The vicar and parish he is preaching too does not take a share of this work. They offer no financial or social helped to the disabled veterans on their return to Armley. Fittingly, in the Armley Centenary Church Magazine (1877– 1977), there is no reference to the First World War or the immediate years following it. The disabled veterans appeared forgotten by their parish on their return to this part of the city.  Whilst more work needs to be done to draw any conclusions about how and why certain parts of the same city or different cities within the same county responded differently towards disabled ex-servicemen, this highlights how not all ‘heroes’ were offered help from their religious community and thus had little access to religious charities that understood the needs of disabled ex-servicemen. Christian attitudes to helping those in need appear neglected in this case study. However, to argue that Christian organisations on a national level abandoned their religious principles is perhaps misguided. Charities for example, may have believed in and preached the Christian vison but could not fulfil it for material reasons such as human and financial resources.

Themes identified by this blog will be examined further as my research progresses. For further information on Leeds and religious disability charities please see the ‘Men, Women and Care’ research site at: http://menwomenandcare.leeds.ac.uk/

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Feature: Community building in Notting Hill: online archive for nursery centre

Michael Locke is an independent writer, researcher and adviser, formerly employed by the University of East London, Volunteering England and NCVO. In this blog, Mike reports on a new archive of community history, which covers the ground of his witness seminar to VAHS, and highlights themes of community action and partnership with local authorities.

The history of community action to build a nursery centre in London’s Notting Hill is captured in a website launched in May (www.maxillaarchive.com). It celebrates the life of Maxilla Nursery Centre (1978–2015) through interviews with parents, professional staff and community activists, pictures and archives of reports and press clippings.

This website tells the big story which I featured in my witness seminar ‘A place in a community’ to VAHS in November 2015. My presentation focused on how I got involved in the campaign to create the under-5s services the community needed and then in the management of the centre and governance of the charity. You can listen to the seminar here: http://www.history.ac.uk/podcasts/voluntary-action-history/witness-seminar-place-community.

Maxilla Nursery Centre was a trailblazer in combining the traditions of nursery education, social services day care and the playgroup movement and offering year-round, full-day provision for children from babyhood to five years old.

©Barry Wilson

©Barry Wilson

Our campaign to build the centre was founded on members of the local community working in partnerships with the local authorities, the Royal Borough of Kensington & Chelsea and the Inner London Education Authority. As a voluntary organisation we found a mutual interest with local authorities in introducing new provision to meet needs in our community; and we demonstrated that we the community could run a public service.

The strength of our campaign was set against a background of community action in the locality during the 1960s. People had struggled and organised against poverty, racism and housing conditions. They had created Notting Hill Carnival and Notting Hill Housing Trust, as well as initiating the Law Centre, Social Council and Adventure Playground. These actions had developed the political commitment, skills, networks and community organisations – in current terms, the social capital and infrastructure – which our campaign drew on.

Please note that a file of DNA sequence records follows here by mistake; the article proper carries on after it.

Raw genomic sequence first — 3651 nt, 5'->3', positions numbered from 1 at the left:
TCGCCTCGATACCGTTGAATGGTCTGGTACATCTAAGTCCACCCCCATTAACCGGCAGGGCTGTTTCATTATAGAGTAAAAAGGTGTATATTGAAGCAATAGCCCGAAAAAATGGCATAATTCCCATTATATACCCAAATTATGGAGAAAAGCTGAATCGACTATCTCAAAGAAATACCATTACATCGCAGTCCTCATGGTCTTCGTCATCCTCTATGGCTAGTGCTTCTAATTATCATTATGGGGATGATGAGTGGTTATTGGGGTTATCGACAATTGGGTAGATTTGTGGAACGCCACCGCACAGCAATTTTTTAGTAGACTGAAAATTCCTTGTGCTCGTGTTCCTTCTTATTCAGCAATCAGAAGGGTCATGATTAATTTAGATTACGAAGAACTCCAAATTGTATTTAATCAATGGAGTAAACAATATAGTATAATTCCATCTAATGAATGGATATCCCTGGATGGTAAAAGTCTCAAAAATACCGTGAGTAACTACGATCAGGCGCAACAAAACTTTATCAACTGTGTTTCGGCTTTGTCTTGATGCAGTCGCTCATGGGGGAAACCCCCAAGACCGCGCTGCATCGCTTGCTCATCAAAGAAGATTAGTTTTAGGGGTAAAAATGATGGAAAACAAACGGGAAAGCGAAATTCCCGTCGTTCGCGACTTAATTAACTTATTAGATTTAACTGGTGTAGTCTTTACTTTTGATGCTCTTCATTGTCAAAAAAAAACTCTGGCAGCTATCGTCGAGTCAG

During the life of Maxilla the relationships between voluntary organisations and local authorities changed. In the 1970s and early 1980s, the local authorities accepted and funded our agenda. ILEA even provided the architect, Barry Wilson, who worked to our voluntary organisation as to a client. But by the 1990s, local authorities saw themselves as setting the agenda and as commissioning services. The voluntary organisation became, in effect, a subcontractor: “He who pays the piper calls the tune”, as a local councillor told us. And when another councillor called Maxilla a “Rolls Royce service”, it was an accusation of extravagance.

By 2006 the voluntary organisation had been defeated by reduced public funding and increased competition for charitable funding and had to back out of Maxilla, ending the provision for children under 3 and its parents centre. That left the nursery school element run by the borough; it became Maxilla Children’s Centre and kept alive parental engagement and support. Finally, last summer, the local authority moved the school out of Maxilla to merge with another nursery school.

The closure of Maxilla generated a celebration of its extraordinary work with parents and children for nearly 40 years. Lisa Nash, a former parent and governor of the nursery school, working with Corner 9 Arts Project achieved funding from the Heritage Lottery Fund – with further support from local funds – to create the archive that is now online.

The closure of Maxilla and the development of the website took me back into history. I dug out of my loft several boxes of committee minutes and reports from 1973 to 1987. With Lisa Nash and with Judy Wilcox – Coordinator of Maxilla Nursery Centre, and previously the Community Worker with the People’s Association who started the campaign and got me involved in 1972–73 – we pieced together events. We matched the records to our memories, finding a few inaccuracies in the memories. Lisa and her volunteer team recorded and filmed interviews for the archive. In an essay in the archive I reflect on how pragmatism came through more strongly than radicalism – perhaps more so for having been re-reading committee minutes from over 30 years ago.